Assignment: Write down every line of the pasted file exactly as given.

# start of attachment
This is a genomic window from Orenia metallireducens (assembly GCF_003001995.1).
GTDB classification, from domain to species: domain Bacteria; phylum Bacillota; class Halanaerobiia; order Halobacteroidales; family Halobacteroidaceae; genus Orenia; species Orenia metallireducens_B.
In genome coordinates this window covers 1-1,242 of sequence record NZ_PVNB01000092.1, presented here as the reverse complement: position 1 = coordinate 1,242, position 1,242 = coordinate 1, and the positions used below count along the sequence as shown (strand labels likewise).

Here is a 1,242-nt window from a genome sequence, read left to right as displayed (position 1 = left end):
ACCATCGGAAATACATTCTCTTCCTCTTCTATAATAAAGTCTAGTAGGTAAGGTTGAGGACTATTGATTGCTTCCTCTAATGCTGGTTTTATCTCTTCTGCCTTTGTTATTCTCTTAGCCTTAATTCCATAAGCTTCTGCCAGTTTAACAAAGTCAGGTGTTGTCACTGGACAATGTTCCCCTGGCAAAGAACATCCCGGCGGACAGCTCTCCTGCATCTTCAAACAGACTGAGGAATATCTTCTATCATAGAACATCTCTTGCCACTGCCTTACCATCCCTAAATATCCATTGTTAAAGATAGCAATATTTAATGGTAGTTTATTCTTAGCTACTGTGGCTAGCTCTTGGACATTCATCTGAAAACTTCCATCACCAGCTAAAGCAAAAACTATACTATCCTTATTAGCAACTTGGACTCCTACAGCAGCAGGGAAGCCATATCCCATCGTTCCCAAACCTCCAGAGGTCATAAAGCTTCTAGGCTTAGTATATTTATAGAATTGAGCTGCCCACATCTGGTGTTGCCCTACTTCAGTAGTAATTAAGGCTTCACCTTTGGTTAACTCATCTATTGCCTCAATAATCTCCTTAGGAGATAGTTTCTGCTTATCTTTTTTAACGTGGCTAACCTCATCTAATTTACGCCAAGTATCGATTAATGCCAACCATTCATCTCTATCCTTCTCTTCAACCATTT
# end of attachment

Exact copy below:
This is a genomic window from Orenia metallireducens (assembly GCF_003001995.1).
GTDB classification, from domain to species: domain Bacteria; phylum Bacillota; class Halanaerobiia; order Halobacteroidales; family Halobacteroidaceae; genus Orenia; species Orenia metallireducens_B.
In genome coordinates this window covers 1-1,242 of sequence record NZ_PVNB01000092.1, presented here as the reverse complement: position 1 = coordinate 1,242, position 1,242 = coordinate 1, and the positions used below count along the sequence as shown (strand labels likewise).

Here is a 1,242-nt window from a genome sequence, read left to right as displayed (position 1 = left end):
ACCATCGGAAATACATTCTCTTCCTCTTCTATAATAAAGTCTAGTAGGTAAGGTTGAGGACTATTGATTGCTTCCTCTAATGCTGGTTTTATCTCTTCTGCCTTTGTTATTCTCTTAGCCTTAATTCCATAAGCTTCTGCCAGTTTAACAAAGTCAGGTGTTGTCACTGGACAATGTTCCCCTGGCAAAGAACATCCCGGCGGACAGCTCTCCTGCATCTTCAAACAGACTGAGGAATATCTTCTATCATAGAACATCTCTTGCCACTGCCTTACCATCCCTAAATATCCATTGTTAAAGATAGCAATATTTAATGGTAGTTTATTCTTAGCTACTGTGGCTAGCTCTTGGACATTCATCTGAAAACTTCCATCACCAGCTAAAGCAAAAACTATACTATCCTTATTAGCAACTTGGACTCCTACAGCAGCAGGGAAGCCATATCCCATCGTTCCCAAACCTCCAGAGGTCATAAAGCTTCTAGGCTTAGTATATTTATAGAATTGAGCTGCCCACATCTGGTGTTGCCCTACTTCAGTAGTAATTAAGGCTTCACCTTTGGTTAACTCATCTATTGCCTCAATAATCTCCTTAGGAGATAGTTTCTGCTTATCTTTTTTAACGTGGCTAACCTCATCTAATTTACGCCAAGTATCGATTAATGCCAACCATTCATCTCTATCCTTCTCTTCAACCATTT